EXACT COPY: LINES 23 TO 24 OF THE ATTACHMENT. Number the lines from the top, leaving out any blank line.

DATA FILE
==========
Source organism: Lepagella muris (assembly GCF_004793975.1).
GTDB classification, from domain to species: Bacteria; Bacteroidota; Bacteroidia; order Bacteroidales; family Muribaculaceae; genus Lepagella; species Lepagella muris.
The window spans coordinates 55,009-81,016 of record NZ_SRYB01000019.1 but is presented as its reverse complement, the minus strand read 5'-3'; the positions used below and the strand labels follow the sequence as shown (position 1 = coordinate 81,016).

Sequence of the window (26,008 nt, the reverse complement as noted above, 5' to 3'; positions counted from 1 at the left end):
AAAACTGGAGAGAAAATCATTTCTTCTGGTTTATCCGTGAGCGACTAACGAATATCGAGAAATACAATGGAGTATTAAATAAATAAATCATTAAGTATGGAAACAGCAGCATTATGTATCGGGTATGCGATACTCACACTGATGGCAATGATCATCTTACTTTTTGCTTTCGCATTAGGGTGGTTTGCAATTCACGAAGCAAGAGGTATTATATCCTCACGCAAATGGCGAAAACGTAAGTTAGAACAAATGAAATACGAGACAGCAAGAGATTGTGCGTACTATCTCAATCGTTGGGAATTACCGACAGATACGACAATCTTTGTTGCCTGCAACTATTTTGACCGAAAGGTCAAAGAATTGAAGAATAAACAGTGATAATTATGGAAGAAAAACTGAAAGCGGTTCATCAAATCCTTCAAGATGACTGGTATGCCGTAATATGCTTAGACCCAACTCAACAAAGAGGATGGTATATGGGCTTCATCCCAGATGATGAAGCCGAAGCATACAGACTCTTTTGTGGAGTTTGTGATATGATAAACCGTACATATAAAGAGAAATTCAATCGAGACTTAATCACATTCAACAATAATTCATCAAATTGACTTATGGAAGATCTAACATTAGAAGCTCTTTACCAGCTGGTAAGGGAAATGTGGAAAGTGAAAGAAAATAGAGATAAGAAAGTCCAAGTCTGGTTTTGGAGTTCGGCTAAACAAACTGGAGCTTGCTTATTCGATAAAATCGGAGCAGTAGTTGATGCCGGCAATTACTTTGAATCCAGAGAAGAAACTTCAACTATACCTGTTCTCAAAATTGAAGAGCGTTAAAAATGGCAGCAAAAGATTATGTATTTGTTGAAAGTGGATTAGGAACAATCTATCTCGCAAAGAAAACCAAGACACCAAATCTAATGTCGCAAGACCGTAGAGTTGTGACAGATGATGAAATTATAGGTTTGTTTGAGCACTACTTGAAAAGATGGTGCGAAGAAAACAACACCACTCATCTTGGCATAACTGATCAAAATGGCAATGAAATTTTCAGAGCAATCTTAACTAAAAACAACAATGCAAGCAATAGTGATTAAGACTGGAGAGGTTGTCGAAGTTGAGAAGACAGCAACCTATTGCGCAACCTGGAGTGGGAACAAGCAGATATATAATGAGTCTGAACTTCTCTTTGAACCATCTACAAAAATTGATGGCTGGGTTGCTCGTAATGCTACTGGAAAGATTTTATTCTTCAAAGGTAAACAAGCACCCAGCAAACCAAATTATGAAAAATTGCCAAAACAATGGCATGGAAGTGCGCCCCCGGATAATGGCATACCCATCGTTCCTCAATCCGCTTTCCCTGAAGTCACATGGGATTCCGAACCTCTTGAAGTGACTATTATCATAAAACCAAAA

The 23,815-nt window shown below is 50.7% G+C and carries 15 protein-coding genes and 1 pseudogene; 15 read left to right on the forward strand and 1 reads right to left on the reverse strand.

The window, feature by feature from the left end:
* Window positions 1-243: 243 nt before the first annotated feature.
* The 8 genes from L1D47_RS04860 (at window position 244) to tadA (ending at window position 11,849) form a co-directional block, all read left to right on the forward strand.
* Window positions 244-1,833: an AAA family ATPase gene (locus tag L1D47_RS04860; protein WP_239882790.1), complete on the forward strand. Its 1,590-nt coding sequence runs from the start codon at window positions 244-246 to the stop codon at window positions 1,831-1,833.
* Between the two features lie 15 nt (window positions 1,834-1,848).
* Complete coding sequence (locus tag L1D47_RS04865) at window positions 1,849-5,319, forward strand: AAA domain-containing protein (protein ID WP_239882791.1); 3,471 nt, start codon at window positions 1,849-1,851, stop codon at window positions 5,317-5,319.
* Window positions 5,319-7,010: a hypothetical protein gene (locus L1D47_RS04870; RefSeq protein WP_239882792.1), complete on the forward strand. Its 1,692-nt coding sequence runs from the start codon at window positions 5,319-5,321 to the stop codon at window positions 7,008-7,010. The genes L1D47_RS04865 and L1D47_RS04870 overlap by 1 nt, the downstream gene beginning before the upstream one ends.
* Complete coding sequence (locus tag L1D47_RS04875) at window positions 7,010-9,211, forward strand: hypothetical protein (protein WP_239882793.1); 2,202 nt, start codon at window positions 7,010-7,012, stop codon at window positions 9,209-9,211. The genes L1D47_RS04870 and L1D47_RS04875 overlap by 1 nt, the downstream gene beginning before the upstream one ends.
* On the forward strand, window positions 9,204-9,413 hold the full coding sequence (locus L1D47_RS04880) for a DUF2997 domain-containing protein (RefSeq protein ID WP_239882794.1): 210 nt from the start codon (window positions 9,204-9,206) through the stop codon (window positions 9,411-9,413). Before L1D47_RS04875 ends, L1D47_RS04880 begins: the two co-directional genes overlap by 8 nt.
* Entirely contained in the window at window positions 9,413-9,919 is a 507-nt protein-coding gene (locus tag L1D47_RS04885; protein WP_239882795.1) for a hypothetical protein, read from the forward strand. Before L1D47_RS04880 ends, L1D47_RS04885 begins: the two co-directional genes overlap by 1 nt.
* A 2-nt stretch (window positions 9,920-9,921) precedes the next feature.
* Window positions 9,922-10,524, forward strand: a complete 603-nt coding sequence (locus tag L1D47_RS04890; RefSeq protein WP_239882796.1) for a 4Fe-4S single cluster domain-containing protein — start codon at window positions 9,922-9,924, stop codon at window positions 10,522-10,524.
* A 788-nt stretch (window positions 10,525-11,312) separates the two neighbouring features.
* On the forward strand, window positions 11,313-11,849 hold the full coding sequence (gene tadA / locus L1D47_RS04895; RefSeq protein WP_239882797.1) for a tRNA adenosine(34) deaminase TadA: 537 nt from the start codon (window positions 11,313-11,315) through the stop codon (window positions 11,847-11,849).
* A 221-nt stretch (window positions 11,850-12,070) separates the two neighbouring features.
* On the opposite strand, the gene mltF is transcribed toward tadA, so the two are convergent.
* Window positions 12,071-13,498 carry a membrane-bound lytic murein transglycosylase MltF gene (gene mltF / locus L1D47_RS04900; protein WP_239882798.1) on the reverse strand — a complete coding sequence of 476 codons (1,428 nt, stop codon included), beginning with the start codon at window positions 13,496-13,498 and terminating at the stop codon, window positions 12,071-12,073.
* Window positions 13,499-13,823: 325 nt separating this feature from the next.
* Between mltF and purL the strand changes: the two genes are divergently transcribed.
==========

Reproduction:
* Window positions 12,071-13,498 carry a membrane-bound lytic murein transglycosylase MltF gene (gene mltF / locus L1D47_RS04900; protein WP_239882798.1) on the reverse strand — a complete coding sequence of 476 codons (1,428 nt, stop codon included), beginning with the start codon at window positions 13,496-13,498 and terminating at the stop codon, window positions 12,071-12,073.
* Window positions 13,499-13,823: 325 nt separating this feature from the next.